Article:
Using a unique analytical framework based on host-stranger relations, this book explores the response of cities to the arrival and settlement of labour immigrants. Comparing the local policies of four cities - Paris, Amsterdam, Rome and Tel Aviv - Michael Alexander charts the development of migrant policies over time and situates them within the broader social context. Grounded in multi-city, multi-domain empirical findings, the work provides a fuller understanding of the interaction between cities and their migrant populations. Filling a gap in existing literature on migrant policy between national-level theorizing and local-level study, the book will provide an important basis for future research in the area.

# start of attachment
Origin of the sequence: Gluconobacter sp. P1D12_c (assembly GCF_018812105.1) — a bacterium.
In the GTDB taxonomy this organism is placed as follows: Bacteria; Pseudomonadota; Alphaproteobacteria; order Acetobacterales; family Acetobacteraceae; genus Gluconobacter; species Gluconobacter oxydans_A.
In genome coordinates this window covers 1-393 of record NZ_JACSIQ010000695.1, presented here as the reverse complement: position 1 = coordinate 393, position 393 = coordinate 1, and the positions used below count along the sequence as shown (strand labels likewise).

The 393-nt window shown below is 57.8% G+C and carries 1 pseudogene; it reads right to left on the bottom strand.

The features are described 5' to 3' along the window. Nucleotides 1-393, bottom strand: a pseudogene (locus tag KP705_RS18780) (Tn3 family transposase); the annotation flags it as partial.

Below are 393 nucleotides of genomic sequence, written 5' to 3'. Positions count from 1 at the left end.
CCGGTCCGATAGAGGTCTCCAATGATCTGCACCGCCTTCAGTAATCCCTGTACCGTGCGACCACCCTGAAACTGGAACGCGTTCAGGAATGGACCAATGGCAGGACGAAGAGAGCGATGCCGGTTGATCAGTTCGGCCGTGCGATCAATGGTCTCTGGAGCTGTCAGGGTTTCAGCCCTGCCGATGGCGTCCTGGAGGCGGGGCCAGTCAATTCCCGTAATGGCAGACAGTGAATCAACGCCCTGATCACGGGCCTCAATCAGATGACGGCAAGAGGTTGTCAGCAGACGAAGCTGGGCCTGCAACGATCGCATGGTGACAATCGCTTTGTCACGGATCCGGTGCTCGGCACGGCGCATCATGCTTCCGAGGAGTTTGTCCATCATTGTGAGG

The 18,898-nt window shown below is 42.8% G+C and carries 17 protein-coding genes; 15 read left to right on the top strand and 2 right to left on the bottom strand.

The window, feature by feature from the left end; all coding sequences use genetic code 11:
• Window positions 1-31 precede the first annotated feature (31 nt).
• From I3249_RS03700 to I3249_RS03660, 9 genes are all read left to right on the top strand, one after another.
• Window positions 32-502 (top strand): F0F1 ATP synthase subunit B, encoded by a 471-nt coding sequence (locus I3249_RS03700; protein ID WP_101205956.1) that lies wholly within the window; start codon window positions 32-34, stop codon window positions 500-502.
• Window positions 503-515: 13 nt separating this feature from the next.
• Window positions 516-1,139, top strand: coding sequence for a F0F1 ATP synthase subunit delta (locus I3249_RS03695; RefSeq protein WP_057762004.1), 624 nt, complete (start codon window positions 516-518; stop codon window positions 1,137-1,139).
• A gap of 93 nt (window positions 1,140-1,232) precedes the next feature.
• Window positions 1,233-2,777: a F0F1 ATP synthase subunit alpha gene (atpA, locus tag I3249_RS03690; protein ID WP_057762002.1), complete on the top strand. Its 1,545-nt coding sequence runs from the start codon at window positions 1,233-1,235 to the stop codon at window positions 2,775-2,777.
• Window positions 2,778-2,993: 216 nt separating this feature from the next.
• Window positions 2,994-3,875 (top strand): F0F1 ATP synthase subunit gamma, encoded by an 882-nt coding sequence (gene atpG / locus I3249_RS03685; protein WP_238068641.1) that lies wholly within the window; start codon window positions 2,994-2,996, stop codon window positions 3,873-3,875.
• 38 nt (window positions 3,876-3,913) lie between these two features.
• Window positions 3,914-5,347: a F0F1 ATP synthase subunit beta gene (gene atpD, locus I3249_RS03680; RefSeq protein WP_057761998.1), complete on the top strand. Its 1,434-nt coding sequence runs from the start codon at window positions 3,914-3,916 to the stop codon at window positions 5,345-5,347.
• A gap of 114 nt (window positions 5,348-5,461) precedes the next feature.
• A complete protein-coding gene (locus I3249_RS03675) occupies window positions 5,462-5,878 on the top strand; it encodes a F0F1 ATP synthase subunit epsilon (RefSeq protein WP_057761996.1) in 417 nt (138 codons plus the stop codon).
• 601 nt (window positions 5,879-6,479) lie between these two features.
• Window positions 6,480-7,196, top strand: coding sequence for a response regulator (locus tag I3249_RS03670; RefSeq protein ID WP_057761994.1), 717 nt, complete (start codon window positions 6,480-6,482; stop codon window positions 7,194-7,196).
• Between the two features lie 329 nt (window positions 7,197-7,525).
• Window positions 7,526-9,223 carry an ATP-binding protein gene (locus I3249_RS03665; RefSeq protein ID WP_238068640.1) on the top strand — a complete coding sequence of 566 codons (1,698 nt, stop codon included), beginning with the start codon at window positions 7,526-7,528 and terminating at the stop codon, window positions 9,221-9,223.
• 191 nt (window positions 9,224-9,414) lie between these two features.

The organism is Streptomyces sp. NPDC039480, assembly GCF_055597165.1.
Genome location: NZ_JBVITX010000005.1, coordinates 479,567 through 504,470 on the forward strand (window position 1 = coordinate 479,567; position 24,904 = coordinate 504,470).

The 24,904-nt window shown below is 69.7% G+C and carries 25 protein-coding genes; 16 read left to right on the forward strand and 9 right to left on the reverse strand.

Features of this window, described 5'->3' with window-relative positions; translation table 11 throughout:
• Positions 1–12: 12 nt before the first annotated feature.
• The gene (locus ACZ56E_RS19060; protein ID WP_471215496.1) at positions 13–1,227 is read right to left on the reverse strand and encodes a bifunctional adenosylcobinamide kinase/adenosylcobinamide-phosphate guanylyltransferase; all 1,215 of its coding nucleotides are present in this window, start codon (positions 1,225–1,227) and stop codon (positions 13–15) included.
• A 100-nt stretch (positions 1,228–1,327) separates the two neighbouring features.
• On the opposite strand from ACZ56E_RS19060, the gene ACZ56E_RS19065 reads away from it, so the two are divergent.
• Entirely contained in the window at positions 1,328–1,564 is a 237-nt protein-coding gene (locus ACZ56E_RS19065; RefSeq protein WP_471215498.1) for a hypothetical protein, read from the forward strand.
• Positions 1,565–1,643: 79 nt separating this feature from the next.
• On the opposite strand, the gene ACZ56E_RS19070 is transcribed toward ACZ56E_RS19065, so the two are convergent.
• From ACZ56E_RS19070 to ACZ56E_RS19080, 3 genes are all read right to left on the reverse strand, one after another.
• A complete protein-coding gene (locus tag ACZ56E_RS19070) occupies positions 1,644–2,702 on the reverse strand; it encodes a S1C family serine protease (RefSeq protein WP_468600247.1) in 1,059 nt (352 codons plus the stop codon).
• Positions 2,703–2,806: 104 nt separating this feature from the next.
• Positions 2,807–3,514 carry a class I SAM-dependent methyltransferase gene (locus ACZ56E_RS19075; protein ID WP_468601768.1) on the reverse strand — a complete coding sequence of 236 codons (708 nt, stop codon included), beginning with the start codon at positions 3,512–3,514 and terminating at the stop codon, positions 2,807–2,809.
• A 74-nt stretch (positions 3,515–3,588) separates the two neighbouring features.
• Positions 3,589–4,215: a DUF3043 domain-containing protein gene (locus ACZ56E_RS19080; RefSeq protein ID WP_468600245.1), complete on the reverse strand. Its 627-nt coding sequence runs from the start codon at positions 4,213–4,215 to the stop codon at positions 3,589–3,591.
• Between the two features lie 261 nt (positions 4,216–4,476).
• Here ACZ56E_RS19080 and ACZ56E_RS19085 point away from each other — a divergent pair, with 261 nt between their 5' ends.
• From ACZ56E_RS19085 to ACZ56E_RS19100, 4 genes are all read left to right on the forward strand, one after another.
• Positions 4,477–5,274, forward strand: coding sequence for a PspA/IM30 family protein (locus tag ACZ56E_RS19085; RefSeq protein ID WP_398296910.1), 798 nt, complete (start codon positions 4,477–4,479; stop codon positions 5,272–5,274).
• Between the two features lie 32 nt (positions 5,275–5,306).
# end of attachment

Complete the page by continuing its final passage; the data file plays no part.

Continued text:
Table of Contents
Contents: Preface; Strangers at the city gates; Host-stranger relations in theory and practice; Local policies toward migrants - a typology; Rome: from non-policy to delegation; Tel Aviv: the limits of liberalism in a guestworker regime; Paris: a century of assimilation; Amsterdam: pluralism and its discontents; Summary and conclusions; Appendix: list of interviews; Bibliography; Index.